Blue Water Navy Vietnam Veterans – Why Are Their Benefits On Hold?

 In Veterans

Earlier this year, Congress passed the Blue Water Navy Vietnam Veterans Act of 2019 AFTER the veterans won their fight for benefits in federal court. The President signed the legislation. The VA has put a “stay” on those benefits until January 1, 2020 (Military.com).

There may be at least 90,000 out of 420,000 to 560,000 Vietnam Veterans that could be eligible for Blue Water Navy benefits. When President Trump signed the legislation in June, everyone thought it was a major victory. But the Secretary of the VA has placed a “stay” on those benefits until next year…and many of the service members may not have that long left to wait.

The Blue Water Navy encompasses those veterans who served on ships along the coast of Vietnam within 12 miles of the open ocean, and includes not just Navy, but Marines, Coast Guard and Army. Agent Orange didn’t just kill vegetation, it caused a plethora of medical issues for those exposed to it: chronic B-cell leukemias, Hodgkins lymphoma, eyesight loss, prostate cancer and respiratory cancers, Diabetes Mellitus Type 2, peripheral neuropathy, even birth defects in children, and other diseases. The chemicals were sprayed from helicopters or planes directly onto their heads with no protection at all during their service.

It took decades for the VA to accept Agent Orange as a cause for those diseases, and even longer for the Blue Water veterans  to obtain any benefits. But now the benefits are on hold. The greatest question is, will the veterans live to see them? According to Hannibal.net, some gave up and killed themselves when they were denied benefits before the new law went into effect.

According to Stripes,

Vietnam veteran Bobby Daniels has between 24 to 32 months to live, and he’s using some of those to ensure that his wife receives the benefits she’s owed when he’s gone…

…Daniels has been attempting to have the VA recognize his Agent Orange exposure so his wife can receive survivor’s benefits, known as disability and indemnity compensation, when he dies. The couple has taken a second mortgage on their home to pay for his medical expenses, he said.

They celebrated it as a victory when Trump signed the new law in June. Then, with Wilkie’s announcement, Daniels “felt like somebody sledgehammered me in the mouth.”

“My wife has been by my side for 56 years. We struggle through tough times together,” Daniels said. “My biggest fear now is leaving her behind to struggle through tough times alone.”

The Veterans of Foreign Waters, Disabled American Veterans, and Vietnam Veterans of America traveled to Washington on Tuesday to ask the President to lift the hold on benefits. Earlier on Tuesday,  nine veterans groups sent a letter to Trump asking to meet with them regarding the issue. Senator Jon Tester (R-MT) and Rep Mark Takano (D-CA) were in attendance at the gathering.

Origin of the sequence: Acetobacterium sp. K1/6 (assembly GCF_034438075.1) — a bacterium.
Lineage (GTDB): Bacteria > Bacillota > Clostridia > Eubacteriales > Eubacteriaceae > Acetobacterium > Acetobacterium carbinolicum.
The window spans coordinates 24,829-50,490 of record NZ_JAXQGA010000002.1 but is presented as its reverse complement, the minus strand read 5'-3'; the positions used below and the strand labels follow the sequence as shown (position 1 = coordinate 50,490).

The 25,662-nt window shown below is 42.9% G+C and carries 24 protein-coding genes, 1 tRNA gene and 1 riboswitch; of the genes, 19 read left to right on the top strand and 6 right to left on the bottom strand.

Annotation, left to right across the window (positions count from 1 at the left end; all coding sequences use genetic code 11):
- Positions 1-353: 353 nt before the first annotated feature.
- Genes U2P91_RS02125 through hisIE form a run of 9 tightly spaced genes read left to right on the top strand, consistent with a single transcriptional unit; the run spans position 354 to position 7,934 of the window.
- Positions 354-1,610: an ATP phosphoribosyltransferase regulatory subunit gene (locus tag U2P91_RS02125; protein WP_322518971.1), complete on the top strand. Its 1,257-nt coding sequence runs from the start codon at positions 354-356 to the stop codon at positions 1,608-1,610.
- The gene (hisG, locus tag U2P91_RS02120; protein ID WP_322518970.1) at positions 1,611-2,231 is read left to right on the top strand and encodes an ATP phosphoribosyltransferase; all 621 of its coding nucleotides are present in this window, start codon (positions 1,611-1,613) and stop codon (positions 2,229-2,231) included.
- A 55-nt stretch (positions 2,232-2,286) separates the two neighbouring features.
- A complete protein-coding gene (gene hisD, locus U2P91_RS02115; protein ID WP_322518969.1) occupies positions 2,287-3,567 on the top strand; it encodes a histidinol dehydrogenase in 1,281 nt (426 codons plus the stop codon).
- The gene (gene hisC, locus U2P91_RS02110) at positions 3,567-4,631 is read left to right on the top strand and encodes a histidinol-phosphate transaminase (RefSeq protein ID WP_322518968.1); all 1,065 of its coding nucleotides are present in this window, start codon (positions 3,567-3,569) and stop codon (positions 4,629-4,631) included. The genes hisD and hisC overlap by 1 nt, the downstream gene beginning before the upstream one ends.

VA Secretary Wilkie imposed the stay on benefits in an attempt to not cause problems for the other veterans needing benefits.

“We are working to ensure that we have the proper resources in place to meet the needs of our Blue Water veteran community and minimize the impact on all veterans filing for disability compensation.” Robert Wilkie, VA Secretary

The problem with any single payer healthcare system- there are never enough people to process everything. There still should be no reason why they can’t begin processing at least some of the claims now. That is, if they process them correctly and don’t throw them in the dumpster.

The groups are hoping the President Trump will order the claims be processed immediately.

Featured photo: USS George Washington (CVN73), off southern coast of Vietnam in South China Sea. Via Vietnam Veteran news

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Comments
  • Mr. & Mrs. JESUS M. MUNIZ
    Reply

    My husband is a Vietnam Veteran who was exposed to Agent Orange during his service in the Navy from July 1962 to July 1965. He was diagnosed with Lymphocytic Leukemia a few years after his Honorable Discharge. He later had Prostate Cancer surgery and survived that. He has been through lots of emotional moments throughout his lifetime after service discharge and to this date is still being treated as if he doesn’t matter to the Veterans Association. He has submitted all required forms and medical paperwork to their representative. When he contacted the Navy Records Dept. For any citations or medals that he had earned during his service he was told that they were mailed to him. When he informed them that he never received them he was told TO GO OUT AND BUY THEM HIMSELF!!!!!! THIS is what Veterans are having to put up with and it IS FRUSTRATING AND DISCOURAGING!!! ENOUGH to GIVE UP HOPE OF BEING TREATED WITH A LITTLE DIGNITY!!

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